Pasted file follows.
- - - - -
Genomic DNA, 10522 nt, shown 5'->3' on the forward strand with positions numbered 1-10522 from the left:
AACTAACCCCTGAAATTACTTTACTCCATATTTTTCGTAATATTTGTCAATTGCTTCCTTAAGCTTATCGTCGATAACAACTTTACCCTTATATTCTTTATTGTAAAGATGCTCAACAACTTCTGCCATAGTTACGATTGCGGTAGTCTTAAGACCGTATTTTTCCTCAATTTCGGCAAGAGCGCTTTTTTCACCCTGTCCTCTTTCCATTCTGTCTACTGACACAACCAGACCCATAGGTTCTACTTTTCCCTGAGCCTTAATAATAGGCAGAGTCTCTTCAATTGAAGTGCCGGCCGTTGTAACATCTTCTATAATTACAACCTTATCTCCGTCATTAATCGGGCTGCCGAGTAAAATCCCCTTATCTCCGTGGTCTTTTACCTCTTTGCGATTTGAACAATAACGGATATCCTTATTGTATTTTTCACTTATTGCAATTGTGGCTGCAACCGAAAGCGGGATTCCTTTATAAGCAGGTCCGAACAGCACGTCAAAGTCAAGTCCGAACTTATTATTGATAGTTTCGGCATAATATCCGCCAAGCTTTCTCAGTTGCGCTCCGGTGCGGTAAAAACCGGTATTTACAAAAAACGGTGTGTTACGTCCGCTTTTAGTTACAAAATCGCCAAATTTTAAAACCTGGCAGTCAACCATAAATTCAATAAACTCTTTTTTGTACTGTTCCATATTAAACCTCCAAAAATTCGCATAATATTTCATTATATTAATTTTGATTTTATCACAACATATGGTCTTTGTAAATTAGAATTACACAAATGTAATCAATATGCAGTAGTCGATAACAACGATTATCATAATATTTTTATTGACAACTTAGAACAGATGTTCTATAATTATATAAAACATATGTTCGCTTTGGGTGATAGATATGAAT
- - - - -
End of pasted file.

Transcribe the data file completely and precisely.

Genomic DNA, 10522 nt, shown 5'->3' on the forward strand with positions numbered 1-10522 from the left:
AACTAACCCCTGAAATTACTTTACTCCATATTTTTCGTAATATTTGTCAATTGCTTCCTTAAGCTTATCGTCGATAACAACTTTACCCTTATATTCTTTATTGTAAAGATGCTCAACAACTTCTGCCATAGTTACGATTGCGGTAGTCTTAAGACCGTATTTTTCCTCAATTTCGGCAAGAGCGCTTTTTTCACCCTGTCCTCTTTCCATTCTGTCTACTGACACAACCAGACCCATAGGTTCTACTTTTCCCTGAGCCTTAATAATAGGCAGAGTCTCTTCAATTGAAGTGCCGGCCGTTGTAACATCTTCTATAATTACAACCTTATCTCCGTCATTAATCGGGCTGCCGAGTAAAATCCCCTTATCTCCGTGGTCTTTTACCTCTTTGCGATTTGAACAATAACGGATATCCTTATTGTATTTTTCACTTATTGCAATTGTGGCTGCAACCGAAAGCGGGATTCCTTTATAAGCAGGTCCGAACAGCACGTCAAAGTCAAGTCCGAACTTATTATTGATAGTTTCGGCATAATATCCGCCAAGCTTTCTCAGTTGCGCTCCGGTGCGGTAAAAACCGGTATTTACAAAAAACGGTGTGTTACGTCCGCTTTTAGTTACAAAATCGCCAAATTTTAAAACCTGGCAGTCAACCATAAATTCAATAAACTCTTTTTTGTACTGTTCCATATTAAACCTCCAAAAATTCGCATAATATTTCATTATATTAATTTTGATTTTATCACAACATATGGTCTTTGTAAATTAGAATTACACAAATGTAATCAATATGCAGTAGTCGATAACAACGATTATCATAATATTTTTATTGACAACTTAGAACAGATGTTCTATAATTATATAAAACATATGTTCGCTTTGGGTGATAGATATGAAT